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IBM has blamed another quarter of tepid performance on its servers. Big Blue's last quarter before it spins out services limb Kyndryl saw it land revenue of $17.6 billion – just 0.3 per cent above revenue for the same quarter in 2020. For the year to date, which now covers three quarters, the corporation has posted anaemic 1.6 per cent growth. Investors were told that the quarterly growth figure is 2.5 per cent if you consider Kyndryl's imminent ejection, or 1.9 per cent after adjusting for divested businesses and currency. Whatever number you choose, CEO Arvind Krishna described growth as "modest" and reiterated that IBM plans "sustainable mid-single-digit revenue growth starting in 2022". On the earnings call, financial analysts asked unusually pointed questions about whether or not the one-time behemoth can deliver. Bernstein analyst Toni Sacconaghi offered his own take on IBM's numbers. In his view the company went backwards – an assertion Krishna did not dispute. He then challenged the CEO's growth plans, arguing that IBM needs to grow faster than predicted to meet the mid-single-digit target. Krishna suggested that improved software sales, future acquisitions, and tweaked sales incentives should do the trick. IBM US staff must be fully vaccinated by December – or go back to bed without pay Kyndryl, the artist formerly known as IBM's Global Technology Services, names 10-person board IBM's former Chinese Power Systems partner sues for theft of customer data One IBM acquisition – Red Hat – is doing rather well with revenue up 17 per cent. Red Hat has also made a $3.5 billion contribution to the firm's Global Business Services unit (soon to be renamed "IBM Consulting") which grew revenue by 11 per cent. Recurring revenue derived from Red Hat's container management platform OpenShift rose by over 40 per cent, suggesting Big Blue is making ground as organisations adopt Kubernetes. Hardware had a rough quarter, with revenue from the Systems unit down 12 per cent. Krishna argued that mainframes suffered because IBM's last refresh – the z15 – has been on sale for nine quarters, so orders are naturally tape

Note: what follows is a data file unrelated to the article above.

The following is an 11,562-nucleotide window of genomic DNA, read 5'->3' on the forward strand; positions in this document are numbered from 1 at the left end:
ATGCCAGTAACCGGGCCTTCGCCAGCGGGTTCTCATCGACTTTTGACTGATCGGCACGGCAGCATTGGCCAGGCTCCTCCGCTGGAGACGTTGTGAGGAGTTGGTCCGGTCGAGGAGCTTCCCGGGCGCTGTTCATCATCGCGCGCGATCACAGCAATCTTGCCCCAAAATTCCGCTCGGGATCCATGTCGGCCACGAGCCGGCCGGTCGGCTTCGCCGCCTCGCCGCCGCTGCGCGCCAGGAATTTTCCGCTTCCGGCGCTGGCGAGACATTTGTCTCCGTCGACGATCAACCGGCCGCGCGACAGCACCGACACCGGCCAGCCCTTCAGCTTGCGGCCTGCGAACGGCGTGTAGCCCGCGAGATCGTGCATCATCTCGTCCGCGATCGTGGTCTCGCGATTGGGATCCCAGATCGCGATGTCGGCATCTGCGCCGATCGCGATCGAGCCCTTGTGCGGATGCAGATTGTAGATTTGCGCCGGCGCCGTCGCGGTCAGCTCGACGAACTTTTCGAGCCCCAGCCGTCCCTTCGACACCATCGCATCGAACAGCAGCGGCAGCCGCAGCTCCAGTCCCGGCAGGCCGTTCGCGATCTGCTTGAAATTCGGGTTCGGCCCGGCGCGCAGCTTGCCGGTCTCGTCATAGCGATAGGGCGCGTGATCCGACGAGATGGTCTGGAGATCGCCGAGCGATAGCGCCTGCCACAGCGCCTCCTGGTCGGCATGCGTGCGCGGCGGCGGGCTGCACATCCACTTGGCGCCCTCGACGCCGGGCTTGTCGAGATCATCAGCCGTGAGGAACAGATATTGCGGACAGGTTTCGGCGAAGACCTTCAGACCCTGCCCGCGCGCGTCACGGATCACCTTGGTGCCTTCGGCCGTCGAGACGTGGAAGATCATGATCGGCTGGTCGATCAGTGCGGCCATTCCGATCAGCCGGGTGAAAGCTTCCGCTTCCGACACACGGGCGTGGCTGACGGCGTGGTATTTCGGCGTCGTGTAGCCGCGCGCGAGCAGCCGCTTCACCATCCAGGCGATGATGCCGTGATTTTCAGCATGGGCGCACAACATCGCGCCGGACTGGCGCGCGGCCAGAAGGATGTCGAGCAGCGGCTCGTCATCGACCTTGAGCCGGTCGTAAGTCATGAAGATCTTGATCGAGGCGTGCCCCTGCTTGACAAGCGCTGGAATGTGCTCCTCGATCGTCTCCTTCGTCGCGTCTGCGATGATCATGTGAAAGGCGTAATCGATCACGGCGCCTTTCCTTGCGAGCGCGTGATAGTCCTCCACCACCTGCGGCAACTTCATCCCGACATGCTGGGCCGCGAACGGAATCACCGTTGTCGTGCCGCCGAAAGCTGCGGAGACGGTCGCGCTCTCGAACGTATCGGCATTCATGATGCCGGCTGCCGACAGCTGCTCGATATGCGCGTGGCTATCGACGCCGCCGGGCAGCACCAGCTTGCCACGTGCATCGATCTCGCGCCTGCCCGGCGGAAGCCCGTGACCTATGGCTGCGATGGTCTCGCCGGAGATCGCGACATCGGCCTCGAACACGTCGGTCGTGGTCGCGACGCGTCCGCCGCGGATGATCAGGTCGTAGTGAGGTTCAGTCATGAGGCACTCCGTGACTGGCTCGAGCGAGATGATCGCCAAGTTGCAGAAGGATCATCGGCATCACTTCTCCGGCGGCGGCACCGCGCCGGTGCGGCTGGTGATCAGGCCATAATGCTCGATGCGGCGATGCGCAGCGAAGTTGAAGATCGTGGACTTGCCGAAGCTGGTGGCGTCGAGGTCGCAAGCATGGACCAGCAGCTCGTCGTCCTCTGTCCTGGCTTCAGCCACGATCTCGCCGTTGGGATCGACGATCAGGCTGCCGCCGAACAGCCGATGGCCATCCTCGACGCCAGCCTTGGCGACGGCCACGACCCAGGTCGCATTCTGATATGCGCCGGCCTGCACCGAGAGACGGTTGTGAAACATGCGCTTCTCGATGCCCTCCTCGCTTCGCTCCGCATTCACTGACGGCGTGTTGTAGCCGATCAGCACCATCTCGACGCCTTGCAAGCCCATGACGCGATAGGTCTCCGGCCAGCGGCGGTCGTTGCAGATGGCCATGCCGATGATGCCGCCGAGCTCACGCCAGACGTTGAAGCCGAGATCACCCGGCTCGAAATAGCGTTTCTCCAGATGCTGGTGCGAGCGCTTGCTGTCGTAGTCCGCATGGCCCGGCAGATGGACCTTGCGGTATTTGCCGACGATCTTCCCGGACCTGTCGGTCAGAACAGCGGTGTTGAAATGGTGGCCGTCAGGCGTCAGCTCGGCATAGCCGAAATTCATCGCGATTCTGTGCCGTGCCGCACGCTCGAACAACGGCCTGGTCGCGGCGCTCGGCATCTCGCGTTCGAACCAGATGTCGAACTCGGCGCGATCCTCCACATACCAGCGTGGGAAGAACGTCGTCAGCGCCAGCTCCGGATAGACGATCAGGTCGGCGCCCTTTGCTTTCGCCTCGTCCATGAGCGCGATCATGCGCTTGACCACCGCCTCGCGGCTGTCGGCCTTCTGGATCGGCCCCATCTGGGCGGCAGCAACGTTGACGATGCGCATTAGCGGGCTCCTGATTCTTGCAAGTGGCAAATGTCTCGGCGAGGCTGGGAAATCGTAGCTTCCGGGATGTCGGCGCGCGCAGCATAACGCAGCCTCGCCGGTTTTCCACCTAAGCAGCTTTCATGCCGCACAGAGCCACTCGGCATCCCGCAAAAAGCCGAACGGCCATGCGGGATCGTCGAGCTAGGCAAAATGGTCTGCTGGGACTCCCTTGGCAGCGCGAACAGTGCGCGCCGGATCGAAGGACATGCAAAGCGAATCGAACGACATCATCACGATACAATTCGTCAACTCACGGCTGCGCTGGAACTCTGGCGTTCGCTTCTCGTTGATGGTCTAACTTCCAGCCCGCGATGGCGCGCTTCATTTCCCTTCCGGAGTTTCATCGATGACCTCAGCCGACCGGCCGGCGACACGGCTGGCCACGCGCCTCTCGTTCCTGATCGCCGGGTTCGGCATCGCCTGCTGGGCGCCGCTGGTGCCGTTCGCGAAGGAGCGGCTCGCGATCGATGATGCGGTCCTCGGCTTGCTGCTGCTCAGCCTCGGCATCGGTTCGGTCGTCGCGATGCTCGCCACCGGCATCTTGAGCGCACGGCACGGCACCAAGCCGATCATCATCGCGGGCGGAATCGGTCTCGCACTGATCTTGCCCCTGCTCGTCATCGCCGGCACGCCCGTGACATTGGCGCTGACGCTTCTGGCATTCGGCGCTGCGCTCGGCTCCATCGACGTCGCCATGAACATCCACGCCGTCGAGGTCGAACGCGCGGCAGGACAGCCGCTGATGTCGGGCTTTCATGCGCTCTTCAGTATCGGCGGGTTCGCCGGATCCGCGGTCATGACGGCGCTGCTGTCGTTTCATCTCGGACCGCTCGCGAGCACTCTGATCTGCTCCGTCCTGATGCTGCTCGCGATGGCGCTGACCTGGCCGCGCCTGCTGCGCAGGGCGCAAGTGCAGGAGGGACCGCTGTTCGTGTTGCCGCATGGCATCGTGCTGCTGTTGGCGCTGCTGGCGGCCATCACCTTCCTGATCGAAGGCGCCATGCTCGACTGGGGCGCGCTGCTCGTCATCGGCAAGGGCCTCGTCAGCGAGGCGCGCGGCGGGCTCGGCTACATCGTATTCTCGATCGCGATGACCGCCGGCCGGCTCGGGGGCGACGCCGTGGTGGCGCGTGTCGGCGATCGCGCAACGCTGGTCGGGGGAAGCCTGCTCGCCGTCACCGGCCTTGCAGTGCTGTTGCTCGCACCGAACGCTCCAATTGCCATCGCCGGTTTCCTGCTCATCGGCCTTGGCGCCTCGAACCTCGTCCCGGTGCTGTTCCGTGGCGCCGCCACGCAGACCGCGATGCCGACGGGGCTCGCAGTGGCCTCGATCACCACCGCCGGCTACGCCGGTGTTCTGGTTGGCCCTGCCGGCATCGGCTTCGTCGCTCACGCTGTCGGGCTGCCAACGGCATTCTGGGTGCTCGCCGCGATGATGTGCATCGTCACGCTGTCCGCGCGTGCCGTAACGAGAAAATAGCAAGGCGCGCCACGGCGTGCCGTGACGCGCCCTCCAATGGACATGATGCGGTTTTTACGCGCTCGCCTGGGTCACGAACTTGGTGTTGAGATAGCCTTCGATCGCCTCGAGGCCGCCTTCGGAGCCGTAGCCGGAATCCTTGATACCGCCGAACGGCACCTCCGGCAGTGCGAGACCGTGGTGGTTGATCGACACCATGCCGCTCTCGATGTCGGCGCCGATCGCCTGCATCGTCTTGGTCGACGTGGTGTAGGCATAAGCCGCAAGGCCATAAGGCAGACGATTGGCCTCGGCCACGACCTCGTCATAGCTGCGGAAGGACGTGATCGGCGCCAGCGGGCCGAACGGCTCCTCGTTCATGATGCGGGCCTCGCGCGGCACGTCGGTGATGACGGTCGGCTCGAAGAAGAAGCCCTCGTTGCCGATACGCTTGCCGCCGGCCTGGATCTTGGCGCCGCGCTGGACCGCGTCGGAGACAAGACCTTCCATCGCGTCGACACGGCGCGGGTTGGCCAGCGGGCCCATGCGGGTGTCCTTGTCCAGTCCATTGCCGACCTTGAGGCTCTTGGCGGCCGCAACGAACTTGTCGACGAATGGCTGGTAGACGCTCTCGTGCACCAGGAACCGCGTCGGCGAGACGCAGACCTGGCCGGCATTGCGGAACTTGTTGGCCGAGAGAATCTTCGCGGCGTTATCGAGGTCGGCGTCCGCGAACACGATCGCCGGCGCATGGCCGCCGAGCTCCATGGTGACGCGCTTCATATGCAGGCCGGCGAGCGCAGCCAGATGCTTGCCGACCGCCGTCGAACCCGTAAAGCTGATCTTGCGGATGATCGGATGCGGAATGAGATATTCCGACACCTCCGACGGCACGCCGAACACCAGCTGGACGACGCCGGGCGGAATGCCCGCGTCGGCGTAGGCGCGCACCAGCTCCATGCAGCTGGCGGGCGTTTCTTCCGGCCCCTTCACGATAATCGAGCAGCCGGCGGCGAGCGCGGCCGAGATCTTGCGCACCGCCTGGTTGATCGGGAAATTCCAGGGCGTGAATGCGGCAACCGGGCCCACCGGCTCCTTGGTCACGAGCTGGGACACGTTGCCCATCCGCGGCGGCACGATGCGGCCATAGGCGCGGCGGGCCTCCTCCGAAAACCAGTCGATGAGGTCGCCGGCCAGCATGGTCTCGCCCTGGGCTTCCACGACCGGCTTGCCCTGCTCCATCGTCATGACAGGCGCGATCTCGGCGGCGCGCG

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Arm has teased an upcoming graphics processor unit, due to be unveiled next year, and said it is tuned heavily for running artificial intelligence code. This unnamed GPU will provide a 4.7x FP32 performance improvement over its Mali-G76 cousin, said Ian Bratt, fellow and senior director of technology at Arm's machine learning group, during a speech at the chip business's DevSummit conference on Wednesday. This mystery "2022 GPU" won't be announced until next year, it appears, and likely ship much later. To put the performance improvement claim in context, the Mali-G76 was announced in 2018, and the latest in the series, the G710, was announced earlier this year and is expected to ship in silicon in 2022. Arm's Ian Bratt teasing the unnamed 2022 GPU in a DevSummit talk The G710 GPU, which is targeted at premium smartphones and Chromebooks, it said to provide a 35 per cent improvement in the performance of AI applications, such as automatic enhancements to images and videos, over the G78, which was announced in 2020 and is appearing this year in things like the Google Pixel 6. As such, you can see that Arm GPUs tend to ship the year after they are announced to the world, something to bear in mind for the "2022 GPU." We also have to provide the software, the tools, the libraries